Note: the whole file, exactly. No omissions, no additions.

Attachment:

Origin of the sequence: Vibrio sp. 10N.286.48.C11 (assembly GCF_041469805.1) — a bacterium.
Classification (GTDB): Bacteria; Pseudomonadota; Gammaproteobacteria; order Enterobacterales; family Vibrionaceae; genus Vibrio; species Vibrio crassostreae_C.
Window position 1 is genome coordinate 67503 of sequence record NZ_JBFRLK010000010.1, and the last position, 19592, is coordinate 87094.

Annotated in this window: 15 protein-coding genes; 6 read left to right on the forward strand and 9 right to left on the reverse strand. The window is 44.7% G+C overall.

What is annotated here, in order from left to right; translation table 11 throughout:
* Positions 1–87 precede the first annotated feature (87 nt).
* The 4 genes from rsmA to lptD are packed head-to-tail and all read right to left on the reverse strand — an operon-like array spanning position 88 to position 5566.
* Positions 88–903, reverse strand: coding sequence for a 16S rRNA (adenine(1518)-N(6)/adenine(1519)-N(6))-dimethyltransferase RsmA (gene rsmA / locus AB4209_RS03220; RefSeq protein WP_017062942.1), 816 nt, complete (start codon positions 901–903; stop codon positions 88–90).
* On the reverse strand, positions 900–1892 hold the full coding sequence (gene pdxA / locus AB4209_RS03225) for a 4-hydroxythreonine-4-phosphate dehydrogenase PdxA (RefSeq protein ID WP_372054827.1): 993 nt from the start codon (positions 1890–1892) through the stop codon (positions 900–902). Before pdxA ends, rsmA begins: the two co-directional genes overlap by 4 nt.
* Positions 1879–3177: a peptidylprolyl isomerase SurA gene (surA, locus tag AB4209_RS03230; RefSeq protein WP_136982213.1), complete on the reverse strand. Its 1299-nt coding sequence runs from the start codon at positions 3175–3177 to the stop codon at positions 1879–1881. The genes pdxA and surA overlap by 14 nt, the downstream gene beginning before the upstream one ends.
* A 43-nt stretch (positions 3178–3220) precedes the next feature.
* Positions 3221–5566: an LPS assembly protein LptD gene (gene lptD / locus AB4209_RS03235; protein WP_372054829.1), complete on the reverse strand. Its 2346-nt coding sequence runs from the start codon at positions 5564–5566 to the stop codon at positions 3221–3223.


Origin of the sequence: Vibrio sp. 10N.286.48.C11 (assembly GCF_041469805.1) — a bacterium.
Classification (GTDB): Bacteria; Pseudomonadota; Gammaproteobacteria; order Enterobacterales; family Vibrionaceae; genus Vibrio; species Vibrio crassostreae_C.
Window position 1 is genome coordinate 67503 of sequence record NZ_JBFRLK010000010.1, and the last position, 19592, is coordinate 87094.

Annotated in this window: 15 protein-coding genes; 6 read left to right on the forward strand and 9 right to left on the reverse strand. The window is 44.7% G+C overall.

What is annotated here, in order from left to right; translation table 11 throughout:
* Positions 1–87 precede the first annotated feature (87 nt).
* The 4 genes from rsmA to lptD are packed head-to-tail and all read right to left on the reverse strand — an operon-like array spanning position 88 to position 5566.
* Positions 88–903, reverse strand: coding sequence for a 16S rRNA (adenine(1518)-N(6)/adenine(1519)-N(6))-dimethyltransferase RsmA (gene rsmA / locus AB4209_RS03220; RefSeq protein WP_017062942.1), 816 nt, complete (start codon positions 901–903; stop codon positions 88–90).
* On the reverse strand, positions 900–1892 hold the full coding sequence (gene pdxA / locus AB4209_RS03225) for a 4-hydroxythreonine-4-phosphate dehydrogenase PdxA (RefSeq protein ID WP_372054827.1): 993 nt from the start codon (positions 1890–1892) through the stop codon (positions 900–902). Before pdxA ends, rsmA begins: the two co-directional genes overlap by 4 nt.
* Positions 1879–3177: a peptidylprolyl isomerase SurA gene (surA, locus tag AB4209_RS03230; RefSeq protein WP_136982213.1), complete on the reverse strand. Its 1299-nt coding sequence runs from the start codon at positions 3175–3177 to the stop codon at positions 1879–1881. The genes pdxA and surA overlap by 14 nt, the downstream gene beginning before the upstream one ends.
* A 43-nt stretch (positions 3178–3220) precedes the next feature.
* Positions 3221–5566: an LPS assembly protein LptD gene (gene lptD / locus AB4209_RS03235; protein WP_372054829.1), complete on the reverse strand. Its 2346-nt coding sequence runs from the start codon at positions 5564–5566 to the stop codon at positions 3221–3223.